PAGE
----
To stop early career teachers from exiting the profession, support in the first five years of work is essential with a study finding Victorian teachers gained confidence by the end of that period after struggling with confidence issues initially.
Dr Sindu George of Monash University who led a study on the area, says that teachers’ self-efficacy – their confidence in their professional skills – has a strong influence on job satisfaction, student engagement and workplace achievement.
Importantly, it affects whether they remain teachers, at a time when burnout is common and nearly 40% of teachers in Australia quit the profession within their initial five years.
“Common problems reported by early career teachers include classroom management, student motivation, classroom resources, curriculum changes, organization of classwork, and excessive work demands,” said Dr George.
Her study showed that after five years in the profession, the 74 participants’ self-efficacy in classroom management, instructional strategies, and student engagement had all risen significantly, regardless of gender, secondary or primary positions or working in the public or private sector.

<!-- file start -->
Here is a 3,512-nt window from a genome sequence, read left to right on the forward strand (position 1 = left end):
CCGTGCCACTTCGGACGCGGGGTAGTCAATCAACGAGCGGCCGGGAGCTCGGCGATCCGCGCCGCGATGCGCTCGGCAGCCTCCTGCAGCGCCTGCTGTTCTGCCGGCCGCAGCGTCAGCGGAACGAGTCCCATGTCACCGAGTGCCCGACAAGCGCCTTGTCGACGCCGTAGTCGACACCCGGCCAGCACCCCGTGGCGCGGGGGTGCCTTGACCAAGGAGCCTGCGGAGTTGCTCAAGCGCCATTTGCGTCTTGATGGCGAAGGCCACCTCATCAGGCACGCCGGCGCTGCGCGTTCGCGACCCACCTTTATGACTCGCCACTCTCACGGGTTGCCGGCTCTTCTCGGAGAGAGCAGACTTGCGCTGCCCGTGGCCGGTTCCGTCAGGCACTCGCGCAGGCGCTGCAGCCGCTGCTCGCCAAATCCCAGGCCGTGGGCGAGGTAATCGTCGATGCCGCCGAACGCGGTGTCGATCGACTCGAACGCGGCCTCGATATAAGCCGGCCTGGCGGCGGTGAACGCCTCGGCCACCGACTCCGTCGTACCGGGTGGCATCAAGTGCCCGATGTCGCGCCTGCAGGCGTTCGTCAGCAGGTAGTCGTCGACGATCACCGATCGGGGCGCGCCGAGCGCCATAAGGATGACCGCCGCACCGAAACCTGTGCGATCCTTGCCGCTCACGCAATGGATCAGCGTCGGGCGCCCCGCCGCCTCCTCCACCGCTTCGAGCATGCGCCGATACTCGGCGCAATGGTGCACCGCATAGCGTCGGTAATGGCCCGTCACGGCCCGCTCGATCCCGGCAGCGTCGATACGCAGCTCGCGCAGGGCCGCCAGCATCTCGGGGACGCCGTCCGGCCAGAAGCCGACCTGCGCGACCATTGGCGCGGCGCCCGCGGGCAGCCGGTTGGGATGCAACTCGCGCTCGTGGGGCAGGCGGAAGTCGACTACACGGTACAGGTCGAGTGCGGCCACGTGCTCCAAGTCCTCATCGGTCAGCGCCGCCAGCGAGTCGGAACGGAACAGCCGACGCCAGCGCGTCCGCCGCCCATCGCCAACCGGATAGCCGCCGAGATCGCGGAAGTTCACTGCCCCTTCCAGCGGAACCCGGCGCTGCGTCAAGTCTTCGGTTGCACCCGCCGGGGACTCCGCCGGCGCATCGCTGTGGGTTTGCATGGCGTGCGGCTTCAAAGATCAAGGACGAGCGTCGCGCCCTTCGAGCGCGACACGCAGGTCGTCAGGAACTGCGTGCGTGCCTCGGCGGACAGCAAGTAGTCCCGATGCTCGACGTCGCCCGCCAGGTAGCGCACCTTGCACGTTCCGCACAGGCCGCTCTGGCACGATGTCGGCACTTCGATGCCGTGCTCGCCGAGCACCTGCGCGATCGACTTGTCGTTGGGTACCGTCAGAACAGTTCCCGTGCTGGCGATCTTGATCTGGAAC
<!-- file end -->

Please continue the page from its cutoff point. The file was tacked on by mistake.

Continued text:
The study included a mix of teachers from Government, Catholic, and Independent schools, and surveyed them in their first year in the workplace, then five years later.
“Teachers who hold high self-efficacy are likely to adopt more student-centred than teacher-centred approaches, to develop new approaches and strategies for teaching, promote student autonomy, and cater to students’ individual differences.
“Given that the initial years seem critical for the development of teachers’ self-efficacies, professional development programs need to be implemented early. Once self-efficacy is consolidated, it could be resistant to change, even if teachers are exposed to workshops and new teaching methods.”
An earlier study in Australia by her co-authors (Prof Helen Watt & Prof Paul Richardson), released in 2010, showed that self-efficacy changed differently for different types of teachers.
The most positive, idealistic type showed declines in all measured areas of self-efficacy. The authors attributed this to “the high idealistic motivations this group of teachers held at the outset of their career, which may have been difficult to achieve during early years”, and caution against “one size fits all” approaches.
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We need a lot of teachers but many of the best stay a short while in the profession and change jobs, it’s a global problem and one that resists any single solution.